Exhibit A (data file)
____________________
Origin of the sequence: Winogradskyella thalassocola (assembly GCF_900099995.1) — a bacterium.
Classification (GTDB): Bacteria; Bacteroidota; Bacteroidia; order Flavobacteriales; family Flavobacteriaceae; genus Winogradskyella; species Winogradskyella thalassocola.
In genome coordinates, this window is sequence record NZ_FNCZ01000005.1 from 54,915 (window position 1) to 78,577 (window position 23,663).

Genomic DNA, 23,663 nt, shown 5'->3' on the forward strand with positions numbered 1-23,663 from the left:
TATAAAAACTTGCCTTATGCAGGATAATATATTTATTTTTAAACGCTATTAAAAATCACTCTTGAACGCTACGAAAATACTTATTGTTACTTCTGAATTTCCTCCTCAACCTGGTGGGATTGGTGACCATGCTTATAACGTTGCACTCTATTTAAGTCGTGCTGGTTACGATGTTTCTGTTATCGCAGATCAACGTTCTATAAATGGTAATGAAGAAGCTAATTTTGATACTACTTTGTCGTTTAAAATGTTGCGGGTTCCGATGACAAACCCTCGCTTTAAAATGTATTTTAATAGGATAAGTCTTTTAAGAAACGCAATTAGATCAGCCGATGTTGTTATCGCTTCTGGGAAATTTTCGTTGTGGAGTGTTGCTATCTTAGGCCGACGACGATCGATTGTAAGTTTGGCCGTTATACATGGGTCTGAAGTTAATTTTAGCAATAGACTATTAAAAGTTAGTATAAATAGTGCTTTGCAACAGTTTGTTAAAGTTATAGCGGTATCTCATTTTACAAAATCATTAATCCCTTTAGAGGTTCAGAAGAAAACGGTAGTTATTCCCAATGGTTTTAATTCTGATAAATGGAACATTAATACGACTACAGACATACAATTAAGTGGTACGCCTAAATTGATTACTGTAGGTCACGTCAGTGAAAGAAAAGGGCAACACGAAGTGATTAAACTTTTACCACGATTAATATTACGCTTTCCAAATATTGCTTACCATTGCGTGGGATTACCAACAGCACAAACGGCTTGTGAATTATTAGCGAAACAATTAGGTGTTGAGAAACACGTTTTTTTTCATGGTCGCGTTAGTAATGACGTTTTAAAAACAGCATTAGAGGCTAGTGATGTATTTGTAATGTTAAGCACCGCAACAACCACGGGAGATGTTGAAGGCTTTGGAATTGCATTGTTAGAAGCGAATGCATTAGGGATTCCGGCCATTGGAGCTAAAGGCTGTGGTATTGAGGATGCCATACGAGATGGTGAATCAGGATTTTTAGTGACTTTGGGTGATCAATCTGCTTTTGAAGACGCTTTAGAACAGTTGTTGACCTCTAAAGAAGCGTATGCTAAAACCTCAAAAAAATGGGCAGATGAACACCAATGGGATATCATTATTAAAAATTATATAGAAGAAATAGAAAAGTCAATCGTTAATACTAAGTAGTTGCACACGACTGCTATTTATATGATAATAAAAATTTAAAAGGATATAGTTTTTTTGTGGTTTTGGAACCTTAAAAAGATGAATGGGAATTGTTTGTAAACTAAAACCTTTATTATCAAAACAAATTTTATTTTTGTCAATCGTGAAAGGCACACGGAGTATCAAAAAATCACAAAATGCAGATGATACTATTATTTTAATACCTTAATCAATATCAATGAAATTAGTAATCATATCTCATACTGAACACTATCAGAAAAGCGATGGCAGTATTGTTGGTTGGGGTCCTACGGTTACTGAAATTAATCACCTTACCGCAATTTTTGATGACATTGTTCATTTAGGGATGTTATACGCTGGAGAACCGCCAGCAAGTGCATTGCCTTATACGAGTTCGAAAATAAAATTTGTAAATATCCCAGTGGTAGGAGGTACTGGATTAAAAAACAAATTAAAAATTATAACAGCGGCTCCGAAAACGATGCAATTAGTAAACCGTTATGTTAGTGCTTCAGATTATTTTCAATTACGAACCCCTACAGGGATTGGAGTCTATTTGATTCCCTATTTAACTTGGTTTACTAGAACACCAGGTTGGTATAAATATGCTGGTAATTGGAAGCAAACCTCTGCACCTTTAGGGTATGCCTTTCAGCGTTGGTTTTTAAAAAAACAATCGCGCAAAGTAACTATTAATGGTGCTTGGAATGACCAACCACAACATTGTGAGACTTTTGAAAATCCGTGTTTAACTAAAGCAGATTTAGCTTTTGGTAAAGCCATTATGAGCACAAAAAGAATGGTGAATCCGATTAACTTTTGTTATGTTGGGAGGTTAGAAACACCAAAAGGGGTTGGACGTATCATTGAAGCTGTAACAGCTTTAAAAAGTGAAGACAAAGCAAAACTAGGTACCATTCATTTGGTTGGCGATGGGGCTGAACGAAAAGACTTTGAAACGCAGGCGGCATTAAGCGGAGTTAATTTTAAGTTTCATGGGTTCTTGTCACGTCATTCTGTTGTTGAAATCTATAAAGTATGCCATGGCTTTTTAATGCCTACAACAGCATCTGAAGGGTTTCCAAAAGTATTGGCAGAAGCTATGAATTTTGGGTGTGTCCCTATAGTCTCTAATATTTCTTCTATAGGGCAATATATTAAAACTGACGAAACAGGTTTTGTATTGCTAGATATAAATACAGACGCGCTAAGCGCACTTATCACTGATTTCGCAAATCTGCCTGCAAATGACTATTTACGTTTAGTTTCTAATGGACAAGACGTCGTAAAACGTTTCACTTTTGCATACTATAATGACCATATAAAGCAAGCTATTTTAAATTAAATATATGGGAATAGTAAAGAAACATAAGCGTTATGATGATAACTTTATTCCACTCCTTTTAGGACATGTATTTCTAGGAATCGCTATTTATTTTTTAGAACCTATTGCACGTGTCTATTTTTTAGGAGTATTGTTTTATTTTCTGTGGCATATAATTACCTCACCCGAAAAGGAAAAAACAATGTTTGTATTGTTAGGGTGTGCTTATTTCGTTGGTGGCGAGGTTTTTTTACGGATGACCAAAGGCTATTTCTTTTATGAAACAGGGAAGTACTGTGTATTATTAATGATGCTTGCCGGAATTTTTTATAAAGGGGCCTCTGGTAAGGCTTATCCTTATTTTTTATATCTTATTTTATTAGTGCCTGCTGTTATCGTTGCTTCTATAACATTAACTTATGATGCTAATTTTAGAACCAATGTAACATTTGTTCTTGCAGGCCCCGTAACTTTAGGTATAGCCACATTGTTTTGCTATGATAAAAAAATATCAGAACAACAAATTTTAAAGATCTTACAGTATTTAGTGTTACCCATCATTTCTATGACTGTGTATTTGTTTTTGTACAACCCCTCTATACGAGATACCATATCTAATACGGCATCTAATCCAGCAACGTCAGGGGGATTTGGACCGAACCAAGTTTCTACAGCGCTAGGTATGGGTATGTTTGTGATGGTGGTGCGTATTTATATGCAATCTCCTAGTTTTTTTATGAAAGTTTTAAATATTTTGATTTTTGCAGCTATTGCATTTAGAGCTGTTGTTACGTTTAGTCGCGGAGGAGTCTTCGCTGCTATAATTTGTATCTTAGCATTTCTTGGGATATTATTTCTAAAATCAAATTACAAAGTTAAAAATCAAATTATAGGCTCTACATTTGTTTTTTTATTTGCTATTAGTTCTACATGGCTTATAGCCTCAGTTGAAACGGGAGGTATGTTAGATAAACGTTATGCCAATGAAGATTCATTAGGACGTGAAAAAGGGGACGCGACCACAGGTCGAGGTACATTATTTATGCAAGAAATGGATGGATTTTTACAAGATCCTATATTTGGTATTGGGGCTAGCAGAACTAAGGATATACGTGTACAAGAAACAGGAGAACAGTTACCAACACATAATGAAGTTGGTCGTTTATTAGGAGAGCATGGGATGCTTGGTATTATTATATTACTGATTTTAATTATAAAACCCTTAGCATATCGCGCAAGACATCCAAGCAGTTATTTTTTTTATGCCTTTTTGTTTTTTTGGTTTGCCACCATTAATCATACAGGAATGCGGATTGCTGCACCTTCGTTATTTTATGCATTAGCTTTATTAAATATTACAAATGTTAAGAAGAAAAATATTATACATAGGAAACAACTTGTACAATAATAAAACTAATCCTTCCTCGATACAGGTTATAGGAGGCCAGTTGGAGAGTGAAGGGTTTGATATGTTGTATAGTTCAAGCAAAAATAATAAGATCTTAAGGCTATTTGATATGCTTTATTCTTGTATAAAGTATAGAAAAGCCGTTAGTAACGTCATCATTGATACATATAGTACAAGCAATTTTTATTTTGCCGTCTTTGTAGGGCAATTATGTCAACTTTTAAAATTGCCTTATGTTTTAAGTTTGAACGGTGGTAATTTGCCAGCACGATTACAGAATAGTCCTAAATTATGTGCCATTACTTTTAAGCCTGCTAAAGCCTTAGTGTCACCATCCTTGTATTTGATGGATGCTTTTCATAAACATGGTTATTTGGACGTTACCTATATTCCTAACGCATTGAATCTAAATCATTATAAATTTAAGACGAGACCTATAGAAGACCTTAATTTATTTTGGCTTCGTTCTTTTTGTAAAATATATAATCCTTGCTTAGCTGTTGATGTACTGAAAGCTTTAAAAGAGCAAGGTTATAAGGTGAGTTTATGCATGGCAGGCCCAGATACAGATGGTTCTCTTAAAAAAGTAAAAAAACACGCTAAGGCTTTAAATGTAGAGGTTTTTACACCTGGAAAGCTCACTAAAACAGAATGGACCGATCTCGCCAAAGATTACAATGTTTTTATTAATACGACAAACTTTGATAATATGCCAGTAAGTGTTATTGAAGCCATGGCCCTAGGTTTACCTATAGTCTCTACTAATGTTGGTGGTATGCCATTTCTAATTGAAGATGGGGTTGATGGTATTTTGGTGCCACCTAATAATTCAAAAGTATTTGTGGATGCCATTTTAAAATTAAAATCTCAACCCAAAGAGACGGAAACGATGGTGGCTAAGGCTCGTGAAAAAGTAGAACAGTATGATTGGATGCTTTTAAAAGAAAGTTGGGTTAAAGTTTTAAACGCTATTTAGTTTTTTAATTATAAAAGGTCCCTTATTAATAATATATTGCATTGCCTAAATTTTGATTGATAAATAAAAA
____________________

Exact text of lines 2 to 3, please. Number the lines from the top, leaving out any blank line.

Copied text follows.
Classification (GTDB): Bacteria; Bacteroidota; Bacteroidia; order Flavobacteriales; family Flavobacteriaceae; genus Winogradskyella; species Winogradskyella thalassocola.
In genome coordinates, this window is sequence record NZ_FNCZ01000005.1 from 54,915 (window position 1) to 78,577 (window position 23,663).